Microsoft Tells Surface Owners It's 'Sorry' for Buggy Notebooks

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We had high hopes when we first heard of Microsoft's hybrid Surface Book and Surface Pro 4 convertible notebooks. Unfortunately, we (as well as early adopters) encountered a variety of bugs in these machines. Last Friday (Dec. 11), the company issued an apology for the performance issues beleaguering these products.

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The Surface team thanked Surface owners for their support and apologized, stating "For those of you who've had a less-than-perfect experience, we’re sorry for any frustration this has caused." The letter promises that the team is "working to issue additional updates and fixes as soon as possible to further improve the overall Surface experience." It points users to Surface-specific update files and suggests users confirm that their notebooks are set to receive Windows updates.

MORE: Surface Pro 4 vs. Surface Book: Which Is Right for You?

Speaking with Engadget, a Microsoft representative explained that the company is aware that its work is not over when it comes to these shipped notebooks: "We know a small set of Surface Book and Surface Pro 4 customers are experiencing issues and addressing that is a top priority for us. We have dedicated engineering teams working to get updates and fixes out as quickly as possible."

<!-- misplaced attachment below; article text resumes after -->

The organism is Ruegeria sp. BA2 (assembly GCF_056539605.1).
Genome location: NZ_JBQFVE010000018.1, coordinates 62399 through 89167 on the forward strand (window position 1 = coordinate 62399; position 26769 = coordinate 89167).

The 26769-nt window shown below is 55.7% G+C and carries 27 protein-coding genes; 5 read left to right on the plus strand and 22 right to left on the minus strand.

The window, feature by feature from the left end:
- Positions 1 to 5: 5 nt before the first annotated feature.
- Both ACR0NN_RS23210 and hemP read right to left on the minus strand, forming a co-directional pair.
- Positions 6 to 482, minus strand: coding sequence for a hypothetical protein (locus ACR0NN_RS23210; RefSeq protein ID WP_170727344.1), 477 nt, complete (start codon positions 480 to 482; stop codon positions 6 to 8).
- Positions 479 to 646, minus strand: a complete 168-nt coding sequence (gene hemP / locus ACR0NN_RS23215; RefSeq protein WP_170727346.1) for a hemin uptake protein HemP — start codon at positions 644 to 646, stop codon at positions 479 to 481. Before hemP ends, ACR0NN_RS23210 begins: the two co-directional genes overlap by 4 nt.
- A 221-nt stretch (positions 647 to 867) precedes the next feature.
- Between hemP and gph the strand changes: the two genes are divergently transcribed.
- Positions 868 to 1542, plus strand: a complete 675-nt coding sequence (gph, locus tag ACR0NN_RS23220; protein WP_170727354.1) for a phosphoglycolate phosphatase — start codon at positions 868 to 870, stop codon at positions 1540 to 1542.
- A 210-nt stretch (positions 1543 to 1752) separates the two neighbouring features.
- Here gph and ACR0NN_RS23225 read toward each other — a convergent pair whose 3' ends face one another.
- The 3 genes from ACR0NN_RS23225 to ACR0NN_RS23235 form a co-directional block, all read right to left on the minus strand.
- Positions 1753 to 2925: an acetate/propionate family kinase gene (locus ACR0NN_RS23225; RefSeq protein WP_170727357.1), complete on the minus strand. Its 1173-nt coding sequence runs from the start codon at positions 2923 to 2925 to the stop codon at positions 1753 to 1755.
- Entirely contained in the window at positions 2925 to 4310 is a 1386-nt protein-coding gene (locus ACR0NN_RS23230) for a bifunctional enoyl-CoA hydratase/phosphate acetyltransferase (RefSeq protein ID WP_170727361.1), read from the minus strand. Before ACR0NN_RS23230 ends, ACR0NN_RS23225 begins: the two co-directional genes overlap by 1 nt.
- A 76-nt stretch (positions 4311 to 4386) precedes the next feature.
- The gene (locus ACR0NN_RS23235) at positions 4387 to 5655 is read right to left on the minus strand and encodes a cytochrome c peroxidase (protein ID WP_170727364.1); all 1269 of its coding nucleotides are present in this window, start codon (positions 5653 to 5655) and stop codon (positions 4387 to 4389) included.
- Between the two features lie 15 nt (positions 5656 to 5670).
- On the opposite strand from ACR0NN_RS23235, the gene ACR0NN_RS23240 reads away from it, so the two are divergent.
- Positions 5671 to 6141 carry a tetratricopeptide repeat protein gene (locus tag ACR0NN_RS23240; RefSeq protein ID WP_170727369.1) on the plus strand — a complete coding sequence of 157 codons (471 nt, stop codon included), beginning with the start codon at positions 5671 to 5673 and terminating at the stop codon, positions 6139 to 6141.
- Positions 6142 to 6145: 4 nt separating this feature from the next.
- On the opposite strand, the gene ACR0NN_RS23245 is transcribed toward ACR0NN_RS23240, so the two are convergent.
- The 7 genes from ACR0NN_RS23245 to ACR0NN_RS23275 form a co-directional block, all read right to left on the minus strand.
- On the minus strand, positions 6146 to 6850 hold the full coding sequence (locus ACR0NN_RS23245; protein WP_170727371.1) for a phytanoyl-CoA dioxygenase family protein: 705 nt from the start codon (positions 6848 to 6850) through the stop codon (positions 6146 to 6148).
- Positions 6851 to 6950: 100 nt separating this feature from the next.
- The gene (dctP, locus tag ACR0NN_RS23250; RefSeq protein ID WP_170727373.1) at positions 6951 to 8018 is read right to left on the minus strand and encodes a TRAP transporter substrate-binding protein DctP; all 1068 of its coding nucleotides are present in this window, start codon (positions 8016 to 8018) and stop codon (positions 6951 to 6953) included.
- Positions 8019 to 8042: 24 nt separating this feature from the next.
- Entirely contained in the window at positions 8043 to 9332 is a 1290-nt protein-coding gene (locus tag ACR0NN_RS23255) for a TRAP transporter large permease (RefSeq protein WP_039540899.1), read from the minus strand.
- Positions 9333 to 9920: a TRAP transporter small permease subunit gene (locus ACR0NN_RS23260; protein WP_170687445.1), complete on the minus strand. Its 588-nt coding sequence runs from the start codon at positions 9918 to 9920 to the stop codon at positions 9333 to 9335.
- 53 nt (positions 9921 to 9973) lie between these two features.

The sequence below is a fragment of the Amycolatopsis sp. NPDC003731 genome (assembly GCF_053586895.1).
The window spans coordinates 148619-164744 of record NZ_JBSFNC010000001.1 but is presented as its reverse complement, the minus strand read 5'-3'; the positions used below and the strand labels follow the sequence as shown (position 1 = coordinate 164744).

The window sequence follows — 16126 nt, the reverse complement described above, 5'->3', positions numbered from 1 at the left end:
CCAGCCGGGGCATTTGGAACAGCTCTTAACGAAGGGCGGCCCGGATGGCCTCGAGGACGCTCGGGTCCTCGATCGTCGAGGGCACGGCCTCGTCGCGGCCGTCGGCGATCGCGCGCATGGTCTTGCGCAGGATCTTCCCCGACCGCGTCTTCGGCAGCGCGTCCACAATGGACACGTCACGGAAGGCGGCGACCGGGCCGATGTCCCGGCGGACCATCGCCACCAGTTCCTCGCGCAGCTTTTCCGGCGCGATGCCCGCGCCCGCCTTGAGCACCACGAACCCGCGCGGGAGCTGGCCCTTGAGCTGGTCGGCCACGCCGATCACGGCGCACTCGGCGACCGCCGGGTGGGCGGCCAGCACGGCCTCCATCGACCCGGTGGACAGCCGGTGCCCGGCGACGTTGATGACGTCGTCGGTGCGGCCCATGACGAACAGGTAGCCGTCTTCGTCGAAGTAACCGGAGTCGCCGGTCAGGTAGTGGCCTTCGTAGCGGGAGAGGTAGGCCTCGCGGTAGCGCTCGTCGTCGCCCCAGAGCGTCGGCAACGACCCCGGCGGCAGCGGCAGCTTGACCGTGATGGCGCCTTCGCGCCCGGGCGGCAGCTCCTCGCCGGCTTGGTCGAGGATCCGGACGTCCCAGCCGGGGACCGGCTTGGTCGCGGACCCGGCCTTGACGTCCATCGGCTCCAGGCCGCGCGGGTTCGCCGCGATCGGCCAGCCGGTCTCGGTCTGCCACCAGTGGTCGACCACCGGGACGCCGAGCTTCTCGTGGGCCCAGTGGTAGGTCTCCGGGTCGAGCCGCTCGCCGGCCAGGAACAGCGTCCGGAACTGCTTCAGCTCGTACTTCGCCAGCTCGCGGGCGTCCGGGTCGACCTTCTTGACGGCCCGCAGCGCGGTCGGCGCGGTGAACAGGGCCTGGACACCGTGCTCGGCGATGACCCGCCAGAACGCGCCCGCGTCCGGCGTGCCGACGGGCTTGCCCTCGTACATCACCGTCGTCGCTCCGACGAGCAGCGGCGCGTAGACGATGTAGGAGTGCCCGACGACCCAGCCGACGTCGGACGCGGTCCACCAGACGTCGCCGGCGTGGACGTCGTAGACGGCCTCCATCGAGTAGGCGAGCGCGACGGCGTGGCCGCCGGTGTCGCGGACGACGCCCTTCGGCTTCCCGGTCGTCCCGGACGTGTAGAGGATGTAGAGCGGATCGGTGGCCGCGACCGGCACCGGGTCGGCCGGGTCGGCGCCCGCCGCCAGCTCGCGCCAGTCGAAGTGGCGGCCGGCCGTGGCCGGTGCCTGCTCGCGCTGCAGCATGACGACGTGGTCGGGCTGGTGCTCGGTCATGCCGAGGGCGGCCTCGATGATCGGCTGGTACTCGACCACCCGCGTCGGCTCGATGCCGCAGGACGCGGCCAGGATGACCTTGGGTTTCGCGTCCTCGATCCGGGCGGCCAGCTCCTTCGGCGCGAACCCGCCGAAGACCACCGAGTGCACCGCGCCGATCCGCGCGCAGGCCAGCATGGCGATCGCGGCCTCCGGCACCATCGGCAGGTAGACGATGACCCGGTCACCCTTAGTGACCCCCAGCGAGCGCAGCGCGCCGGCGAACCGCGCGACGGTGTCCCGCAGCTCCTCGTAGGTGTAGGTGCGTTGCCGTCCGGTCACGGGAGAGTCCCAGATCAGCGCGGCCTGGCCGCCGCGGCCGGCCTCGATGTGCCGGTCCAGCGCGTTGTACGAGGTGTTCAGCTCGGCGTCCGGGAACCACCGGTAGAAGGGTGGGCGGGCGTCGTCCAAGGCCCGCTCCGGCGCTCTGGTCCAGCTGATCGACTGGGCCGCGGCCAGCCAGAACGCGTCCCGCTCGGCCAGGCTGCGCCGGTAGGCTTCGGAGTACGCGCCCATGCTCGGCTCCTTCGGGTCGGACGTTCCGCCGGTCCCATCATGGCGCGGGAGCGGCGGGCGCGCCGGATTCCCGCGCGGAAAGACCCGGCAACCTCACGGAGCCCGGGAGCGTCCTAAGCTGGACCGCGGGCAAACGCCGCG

In our reviews, we noticed bugs in both notebooks, and while updates solved some errors, some problems persisted after updates. For example, we found laggy performance issues in the Surface Book, and problems booting the notebook after it was updated to the latest build of Windows 10.

When we reviewed the Surface Pro 4, the Laptop Mag Battery Test (continuous Web surfing over Wi-Fi) drained the hybrid's battery in a mere 6 hours and 4 minutes. Artifact and pixilation issues with the rear cameras also plagued two of the three review units we tested.

Other issues that users have reported about the Surface Pro 4 include its spotty touchpad, overheating points on its display, and  egregious battery usage when the Pro 4 was in sleep mode. Responding to those complaints in the Surface Pro forums, a Microsoft employee by the name of Joe suggested users change their power settings to hibernate and not sleep, and promised that driver updates would be issued to fix display issues.

Author Bio
Henry T. Casey
Henry T. Casey,
After graduating from Bard College a B.A. in Literature, Henry T. Casey worked in publishing and product development at Rizzoli and The Metropolitan Museum of Art, respectively. Henry joined Tom's Guide and LAPTOP having written for The Content Strategist, Tech Radar and Patek Philippe International Magazine. He divides his free time between going to live concerts, listening to too many podcasts, and mastering his cold brew coffee process. Content rules everything around him.
Henry T. Casey, on
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